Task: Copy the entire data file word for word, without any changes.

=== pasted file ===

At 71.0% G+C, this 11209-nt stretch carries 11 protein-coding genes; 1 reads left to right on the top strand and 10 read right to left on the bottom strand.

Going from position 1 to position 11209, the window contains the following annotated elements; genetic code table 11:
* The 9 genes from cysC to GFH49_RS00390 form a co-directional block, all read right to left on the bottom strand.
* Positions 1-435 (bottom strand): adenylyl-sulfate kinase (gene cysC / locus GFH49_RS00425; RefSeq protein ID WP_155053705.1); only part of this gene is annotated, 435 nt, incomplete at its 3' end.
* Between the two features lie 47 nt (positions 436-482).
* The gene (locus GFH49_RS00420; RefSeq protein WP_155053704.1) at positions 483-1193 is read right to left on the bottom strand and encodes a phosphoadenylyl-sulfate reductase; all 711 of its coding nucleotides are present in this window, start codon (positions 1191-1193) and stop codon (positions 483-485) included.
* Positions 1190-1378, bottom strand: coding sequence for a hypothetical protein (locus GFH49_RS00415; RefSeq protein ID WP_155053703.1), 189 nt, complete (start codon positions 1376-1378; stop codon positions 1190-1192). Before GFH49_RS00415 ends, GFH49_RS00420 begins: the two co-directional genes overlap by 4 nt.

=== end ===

At 71.0% G+C, this 11209-nt stretch carries 11 protein-coding genes; 1 reads left to right on the top strand and 10 read right to left on the bottom strand.

Going from position 1 to position 11209, the window contains the following annotated elements; genetic code table 11:
* The 9 genes from cysC to GFH49_RS00390 form a co-directional block, all read right to left on the bottom strand.
* Positions 1-435 (bottom strand): adenylyl-sulfate kinase (gene cysC / locus GFH49_RS00425; RefSeq protein ID WP_155053705.1); only part of this gene is annotated, 435 nt, incomplete at its 3' end.
* Between the two features lie 47 nt (positions 436-482).
* The gene (locus GFH49_RS00420; RefSeq protein WP_155053704.1) at positions 483-1193 is read right to left on the bottom strand and encodes a phosphoadenylyl-sulfate reductase; all 711 of its coding nucleotides are present in this window, start codon (positions 1191-1193) and stop codon (positions 483-485) included.
* Positions 1190-1378, bottom strand: coding sequence for a hypothetical protein (locus GFH49_RS00415; RefSeq protein ID WP_155053703.1), 189 nt, complete (start codon positions 1376-1378; stop codon positions 1190-1192). Before GFH49_RS00415 ends, GFH49_RS00420 begins: the two co-directional genes overlap by 4 nt.